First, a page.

“They wanted me to be on their board,” McNeil said. “I told them, ‘I think you want my uncle,’ but they insisted they knew who they were calling and wanted to get some young people involved.”

McNeil said he met with a cerebral palsy victim, an encounter he described as awkward initially; however, by their third meeting, “all of the sudden I had a new friend … the guy just melted my heart.”

Asked about his philanthropic bent, McNeil said it likely occurred by osmosis. “My parents never discussed it,” he said. “They just did it, and I watched them in action.”

McNeil also got inspiration from his older sister Barbara “Barrie” McNeil Jordan, the founding chairman of the board of the Chester County Fund for Women and Girls. She has also served on the boards of the Claneil Foundation, a McNeil family nonprofit that works to create healthy communities by supporting organizations that make a difference in the lives of individuals and families; the Chester County Historical Society; and Winterthur Museum, Garden and Library. Her late husband, Henry Jordan, was a renowned Chester County preservation activist as well as a philanthropist.

Like his sister, McNeil has also been involved with the Claneil Foundation. Mailee Walker, its executive director, said McNeil regularly demonstrates a talent for listening that enables him to pinpoint problems and issues, both known and unknown. “No job is too small or too big for him to tackle, and he always does so with a clever sense of humor and wit,” said Walker.

Pat Gray, who served on the board for eight years, noted that McNeil’s contributions are significant because he gracefully rolls up his sleeves and drills down on an issue. “He should be a role model,” she said. “A lot of philanthropists give money and that’s great, but they don’t realize that there are other roles they can play. Bob knows what it takes to succeed and makes it happen.”

Robert McNeil (center) says he will continue a tradition of monthly meetings with Larry Welsch, executive director of the Chester County Food Bank, and Ruthie Kranz-Carl, a board member.

Robert D. McNeil (center) says he will continue a tradition of monthly meetings with Larry Welsch, executive director of the Chester County Food Bank, and Ruthie Kranz-Carl, a board member.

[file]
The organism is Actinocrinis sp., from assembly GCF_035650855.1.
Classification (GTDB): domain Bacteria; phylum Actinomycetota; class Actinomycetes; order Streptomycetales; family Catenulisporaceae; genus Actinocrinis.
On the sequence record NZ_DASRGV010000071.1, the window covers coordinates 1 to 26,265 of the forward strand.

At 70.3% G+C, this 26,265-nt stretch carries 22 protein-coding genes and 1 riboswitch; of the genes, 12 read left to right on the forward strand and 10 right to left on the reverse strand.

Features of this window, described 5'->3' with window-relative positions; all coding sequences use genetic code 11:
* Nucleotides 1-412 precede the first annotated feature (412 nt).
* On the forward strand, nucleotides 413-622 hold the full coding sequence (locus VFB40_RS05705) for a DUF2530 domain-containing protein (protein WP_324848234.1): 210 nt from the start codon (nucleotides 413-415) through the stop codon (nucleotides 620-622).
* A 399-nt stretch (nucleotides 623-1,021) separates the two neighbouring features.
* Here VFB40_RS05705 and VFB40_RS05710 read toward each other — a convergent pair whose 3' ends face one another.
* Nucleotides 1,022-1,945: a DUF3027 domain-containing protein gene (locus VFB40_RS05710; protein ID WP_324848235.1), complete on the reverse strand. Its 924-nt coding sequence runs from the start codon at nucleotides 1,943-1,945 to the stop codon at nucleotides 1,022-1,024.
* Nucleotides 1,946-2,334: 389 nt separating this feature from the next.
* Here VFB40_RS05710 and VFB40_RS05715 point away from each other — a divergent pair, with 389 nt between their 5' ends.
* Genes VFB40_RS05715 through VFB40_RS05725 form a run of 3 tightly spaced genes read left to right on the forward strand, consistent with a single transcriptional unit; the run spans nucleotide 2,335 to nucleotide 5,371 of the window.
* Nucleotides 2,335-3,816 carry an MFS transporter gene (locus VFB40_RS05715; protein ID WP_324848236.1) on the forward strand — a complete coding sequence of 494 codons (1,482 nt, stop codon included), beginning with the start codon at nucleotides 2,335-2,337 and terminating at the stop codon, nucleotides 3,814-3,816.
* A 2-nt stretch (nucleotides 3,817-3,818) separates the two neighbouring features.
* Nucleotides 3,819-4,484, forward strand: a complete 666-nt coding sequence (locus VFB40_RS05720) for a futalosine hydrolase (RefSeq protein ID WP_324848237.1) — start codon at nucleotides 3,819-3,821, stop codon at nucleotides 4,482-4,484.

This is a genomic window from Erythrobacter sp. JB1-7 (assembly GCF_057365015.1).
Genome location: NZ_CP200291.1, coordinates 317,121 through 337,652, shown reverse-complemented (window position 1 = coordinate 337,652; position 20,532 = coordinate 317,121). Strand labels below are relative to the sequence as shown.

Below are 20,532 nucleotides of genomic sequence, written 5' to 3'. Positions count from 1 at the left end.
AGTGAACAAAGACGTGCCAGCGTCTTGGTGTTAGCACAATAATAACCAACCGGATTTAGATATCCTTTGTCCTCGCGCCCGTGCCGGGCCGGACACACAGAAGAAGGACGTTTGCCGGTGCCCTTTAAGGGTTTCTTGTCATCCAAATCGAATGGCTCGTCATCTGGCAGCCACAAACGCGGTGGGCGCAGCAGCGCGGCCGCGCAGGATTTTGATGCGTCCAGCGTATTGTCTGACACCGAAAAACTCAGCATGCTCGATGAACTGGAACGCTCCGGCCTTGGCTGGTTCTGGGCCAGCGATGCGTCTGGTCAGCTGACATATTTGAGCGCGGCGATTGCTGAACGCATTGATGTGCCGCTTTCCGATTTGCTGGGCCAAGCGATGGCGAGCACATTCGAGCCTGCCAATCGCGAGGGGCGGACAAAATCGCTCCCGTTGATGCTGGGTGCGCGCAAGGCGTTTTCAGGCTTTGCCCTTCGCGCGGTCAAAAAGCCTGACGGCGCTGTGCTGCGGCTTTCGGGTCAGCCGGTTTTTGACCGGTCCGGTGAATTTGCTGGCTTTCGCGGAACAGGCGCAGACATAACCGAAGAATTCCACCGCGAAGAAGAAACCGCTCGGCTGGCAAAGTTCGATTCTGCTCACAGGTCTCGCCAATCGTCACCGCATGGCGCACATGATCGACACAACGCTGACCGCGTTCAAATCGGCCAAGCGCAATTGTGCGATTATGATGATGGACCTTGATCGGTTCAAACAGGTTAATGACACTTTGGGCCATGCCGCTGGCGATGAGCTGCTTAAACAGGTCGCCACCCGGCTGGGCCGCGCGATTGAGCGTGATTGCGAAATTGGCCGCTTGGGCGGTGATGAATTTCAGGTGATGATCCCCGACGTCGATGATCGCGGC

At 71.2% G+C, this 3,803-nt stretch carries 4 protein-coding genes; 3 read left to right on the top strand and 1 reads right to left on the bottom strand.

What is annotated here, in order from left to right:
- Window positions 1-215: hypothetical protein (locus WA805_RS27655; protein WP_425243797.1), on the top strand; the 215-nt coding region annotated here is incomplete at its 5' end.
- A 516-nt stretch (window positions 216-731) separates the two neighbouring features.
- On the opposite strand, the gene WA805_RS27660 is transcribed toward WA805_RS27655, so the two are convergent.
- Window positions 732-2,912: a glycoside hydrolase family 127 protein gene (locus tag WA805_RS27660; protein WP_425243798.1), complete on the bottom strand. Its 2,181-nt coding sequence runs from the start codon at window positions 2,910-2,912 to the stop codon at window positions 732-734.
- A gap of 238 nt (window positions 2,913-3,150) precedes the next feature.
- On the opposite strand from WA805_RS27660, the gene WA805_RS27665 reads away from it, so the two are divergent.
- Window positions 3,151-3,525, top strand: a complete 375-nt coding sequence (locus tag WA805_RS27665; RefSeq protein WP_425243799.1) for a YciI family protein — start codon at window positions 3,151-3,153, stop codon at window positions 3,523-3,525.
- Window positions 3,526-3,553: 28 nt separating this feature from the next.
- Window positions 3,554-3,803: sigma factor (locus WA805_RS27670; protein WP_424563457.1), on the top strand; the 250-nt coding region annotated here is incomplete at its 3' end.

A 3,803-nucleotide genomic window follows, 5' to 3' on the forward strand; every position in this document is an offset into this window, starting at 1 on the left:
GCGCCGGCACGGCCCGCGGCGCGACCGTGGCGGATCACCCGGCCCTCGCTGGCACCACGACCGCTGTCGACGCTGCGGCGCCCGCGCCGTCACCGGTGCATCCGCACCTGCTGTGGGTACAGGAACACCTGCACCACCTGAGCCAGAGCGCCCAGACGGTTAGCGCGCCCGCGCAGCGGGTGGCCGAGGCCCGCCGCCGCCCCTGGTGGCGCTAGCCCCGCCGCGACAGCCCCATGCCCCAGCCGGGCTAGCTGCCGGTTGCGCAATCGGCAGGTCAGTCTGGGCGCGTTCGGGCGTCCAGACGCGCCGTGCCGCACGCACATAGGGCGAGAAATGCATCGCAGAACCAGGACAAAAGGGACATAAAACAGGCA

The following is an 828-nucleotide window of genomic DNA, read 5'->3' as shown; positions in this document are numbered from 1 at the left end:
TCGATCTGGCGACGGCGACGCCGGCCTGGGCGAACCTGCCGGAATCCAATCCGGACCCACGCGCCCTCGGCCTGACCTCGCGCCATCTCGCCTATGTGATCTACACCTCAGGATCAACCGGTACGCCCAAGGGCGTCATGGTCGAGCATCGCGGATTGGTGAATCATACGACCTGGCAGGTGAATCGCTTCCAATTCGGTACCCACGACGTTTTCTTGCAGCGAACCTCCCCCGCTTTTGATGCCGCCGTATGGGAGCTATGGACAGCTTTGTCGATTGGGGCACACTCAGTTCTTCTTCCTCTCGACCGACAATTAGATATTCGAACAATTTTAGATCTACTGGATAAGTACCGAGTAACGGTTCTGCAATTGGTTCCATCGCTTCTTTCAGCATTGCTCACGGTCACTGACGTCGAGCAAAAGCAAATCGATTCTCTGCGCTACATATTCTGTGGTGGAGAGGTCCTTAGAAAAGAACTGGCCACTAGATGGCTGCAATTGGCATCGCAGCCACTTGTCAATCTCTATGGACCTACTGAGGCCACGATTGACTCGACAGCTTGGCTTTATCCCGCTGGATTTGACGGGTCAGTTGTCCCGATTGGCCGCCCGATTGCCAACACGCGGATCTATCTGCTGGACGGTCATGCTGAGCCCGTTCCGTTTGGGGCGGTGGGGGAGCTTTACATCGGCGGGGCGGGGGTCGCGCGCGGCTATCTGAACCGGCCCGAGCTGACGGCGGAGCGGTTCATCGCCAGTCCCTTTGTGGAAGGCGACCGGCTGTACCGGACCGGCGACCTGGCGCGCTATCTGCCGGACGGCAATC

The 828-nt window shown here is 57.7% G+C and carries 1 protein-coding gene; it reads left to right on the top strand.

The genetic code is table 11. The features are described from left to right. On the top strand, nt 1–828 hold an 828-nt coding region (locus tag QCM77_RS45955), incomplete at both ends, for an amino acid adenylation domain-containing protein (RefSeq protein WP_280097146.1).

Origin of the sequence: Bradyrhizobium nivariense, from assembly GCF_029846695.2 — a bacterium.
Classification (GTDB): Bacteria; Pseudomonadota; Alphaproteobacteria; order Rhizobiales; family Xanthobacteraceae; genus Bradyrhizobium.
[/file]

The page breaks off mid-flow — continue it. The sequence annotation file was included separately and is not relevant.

Those associated with the Chester County Food Bank insist that McNeil perfected that philosophy in March 2009 when the CARES Food Network, the former distribution clearinghouse for 27 food cupboards and 38 meal sites in the county, faced bankruptcy.

Ruthie Kranz-Carl, who headed the Chester County Department of Human Services at the time, said when McNeil accepted the county commissioners' request to chair the board of the "to be established" countywide food bank, she thought he would agree to chair meetings and donate to the cause.

“I was surprised that he wanted to get into the depth and details of establishing the organization – and that he felt so passionate about feeding the hungry and nutrition,” Kranz-Carl said. “He did not want to be ‘just a philanthropist,’ and he has certainly achieved that goal.”

McNeil, who has always delved into one nonprofit at a time to maximize the time he can devote to it, said he knew early on that he had found a kindred spirit in Larry Welsch, the Food Bank’s executive director. McNeil said he had an early-morning epiphany about the food bank's mission. He and Welsch disagree about how early it was when McNeil fired off a pre-dawn email stressing that the Food Bank needed to attack the causes of hunger, not just alleviate it. But they concur that Welsch responded quickly – and endorsed the idea.

During the next seven years, the Chester County Food Bank became an independent nonprofit, bought a 9,600-square-foot warehouse, added commercial equipment such as flash-freezers and dehydrators to extend the growing season, expanded a renowned gleaning program that relies on volunteers to pick produce, created educational programming, relocated to a 36,000-square-foot facility and engendered incalculable respect and gratitude.

“His philanthropy and fundraising expertise moved us from a small $75,000-a-year organization to the now $2 million-plus healthy food supplier, supporting a countywide network of pantries and organizations,” said Kranz-Carl, who remains on the board.  “I remember when I asked him to scale down the $75,000 budget because I didn't think we could raise that much.  He laughed and never let me forget it!”

20150328 OpenHouse 19 HiRes_bob&cheryl

Robert D. McNeil (left) joins Cheryl Fluharty, who works in the kitchens at the Food Bank, during a 2015 open house there.

Stanek explained that McNeil, who exudes “an enduring spirit of philanthropy,” views problems such as hunger, poor health, and poverty, not as isolated issues, but as part of interconnected set of problems that need to be addressed in an integrated manner.